The Senses in Late Medieval England


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C. M. Woolgar

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"The author deals with a fascinating topic in creative ways. Woolgar has a vast familiarity with primary sources, as well as with existing secondary literature. . . . This is a fine study, and it will be an excellent addition to undergraduate as well as graduate libraries."—Susan Mitchell Sommers, The Historian

Crucial to an understanding of life in the past is an appreciation of how individuals perceived their world. This book captures the sights, sounds, smells, tastes, and textures of the late medieval period to recreate and explain the kinds of lives lived then. Based on a wide range of sources, from saints' lives, collections of miracles, and literary works to domestic financial records and the remains of buildings, the book reveals a physical experience unlike our own. And it was a world that thought differently, one in which the luster of a color might be more important than its hue, and where moral qualities might attach to sound.
As well as examining individual senses, the book considers how sensation functioned in practice—in the households of bishops of the thirteenth and early fourteenth centuries, of the queens of late medieval England, and of the aristocracy at the end of the Middle Ages. Woolgar's deft and scrupulous text recovers an elusive and fascinating world.

C. M. Woolgar is reader and head of special collections at the University of Southampton Library. He is the author of The Great Household in Late Medieval England,  published by Yale University Press.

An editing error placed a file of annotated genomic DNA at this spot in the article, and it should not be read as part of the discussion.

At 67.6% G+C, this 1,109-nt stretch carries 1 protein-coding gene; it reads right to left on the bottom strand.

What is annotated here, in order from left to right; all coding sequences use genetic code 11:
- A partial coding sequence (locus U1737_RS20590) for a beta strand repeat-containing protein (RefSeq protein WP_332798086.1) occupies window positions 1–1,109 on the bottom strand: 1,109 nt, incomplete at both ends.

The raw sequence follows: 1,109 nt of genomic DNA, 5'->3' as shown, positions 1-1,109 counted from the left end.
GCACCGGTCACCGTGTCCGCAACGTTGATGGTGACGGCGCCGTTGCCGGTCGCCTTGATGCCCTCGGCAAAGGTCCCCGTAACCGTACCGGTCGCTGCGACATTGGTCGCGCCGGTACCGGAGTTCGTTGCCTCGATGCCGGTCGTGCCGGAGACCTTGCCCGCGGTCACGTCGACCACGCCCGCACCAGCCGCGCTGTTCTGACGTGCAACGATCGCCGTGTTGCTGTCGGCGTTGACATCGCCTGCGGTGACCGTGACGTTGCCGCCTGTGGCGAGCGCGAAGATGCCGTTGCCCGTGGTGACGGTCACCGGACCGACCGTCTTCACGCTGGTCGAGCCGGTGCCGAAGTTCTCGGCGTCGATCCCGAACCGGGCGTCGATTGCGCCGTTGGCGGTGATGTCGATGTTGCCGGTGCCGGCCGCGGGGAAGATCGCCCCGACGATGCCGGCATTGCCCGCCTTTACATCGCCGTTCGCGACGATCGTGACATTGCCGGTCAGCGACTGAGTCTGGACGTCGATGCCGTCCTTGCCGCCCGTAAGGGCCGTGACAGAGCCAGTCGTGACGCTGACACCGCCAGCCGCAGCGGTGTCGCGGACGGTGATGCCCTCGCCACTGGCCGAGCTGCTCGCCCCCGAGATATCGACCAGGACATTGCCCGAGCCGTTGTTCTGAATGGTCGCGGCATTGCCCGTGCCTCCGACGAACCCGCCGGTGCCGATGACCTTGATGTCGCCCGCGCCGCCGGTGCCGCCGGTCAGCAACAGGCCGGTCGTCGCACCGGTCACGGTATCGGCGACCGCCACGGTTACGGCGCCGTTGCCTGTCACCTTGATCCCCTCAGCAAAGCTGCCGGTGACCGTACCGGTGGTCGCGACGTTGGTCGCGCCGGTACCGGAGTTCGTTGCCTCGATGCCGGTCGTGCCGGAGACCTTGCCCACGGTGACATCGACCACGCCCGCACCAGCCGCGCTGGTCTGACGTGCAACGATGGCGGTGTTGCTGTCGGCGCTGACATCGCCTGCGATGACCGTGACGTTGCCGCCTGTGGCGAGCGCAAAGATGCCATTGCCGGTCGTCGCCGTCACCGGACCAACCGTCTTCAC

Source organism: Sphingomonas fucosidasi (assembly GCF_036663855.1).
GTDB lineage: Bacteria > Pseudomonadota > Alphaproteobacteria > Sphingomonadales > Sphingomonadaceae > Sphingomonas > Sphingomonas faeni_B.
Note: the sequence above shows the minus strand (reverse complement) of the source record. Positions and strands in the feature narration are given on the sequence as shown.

"Woolgar draws together a compelling account of the sights, sounds and smells of the Middle Ages... {a}deeply enjoyable and accessible book."---Mark Ormrod, BBC History Magazine

"...wide-ranging and copiously illustrated...a great emptying out of file cards and interesting facts, delivered in prose that is invariably clear, precise and uncontaminated by jargon." --- Nicholas Vincent, The Tablet

"It can be difficult to bring such brief, dry records to life, but Woolgar interprets them vividly...He writes in a brisk style and provides, courtesy of the ever-generous Yale University Press, many pretty and always helpful illustrations." - Daniel Wakelin, Journal of Ecclesiastical History

"Beginning with an expansive presentation of the essentially Augustinian traditional view of the soul and its cognition of sensory stimuli, Woolgar concludes from this that medieval understanding of the senses was enveloped with moral implications. . . . Intellectual historians have much to digest, and all readers will delight in the book's wonderfully illustrated pages."—Choice

"Woolgar does a wonderful job of showing how changes in material culture, especially in elite households, helped rework the functioning of various senses, and he is especially revealing when it come to tracing the accommodation by the church to changes in the sensorium. . . . No review can do justice to the extraordinary research and empirical texture of [this] book."—Mark M. Smith, Winterthur Portfolio

"A pathbreaking work, one that will be essential reading for all who investigate the intellectual and sensory of the later Middle Ages."—Martha Carlin, American Historical Review

"[The] breadth and diversity of [the book's] material make it a work of substantial value, offering not only a starting point but also a place to which one will frequently want to return."—Valerie Allen, Speculum: A Journal of Medieval Studies
ISBN: 9780300206050
Publication Date: November 5, 2013
336 pages, 7 3/4 x 9 1/4
60 b/w; 30 col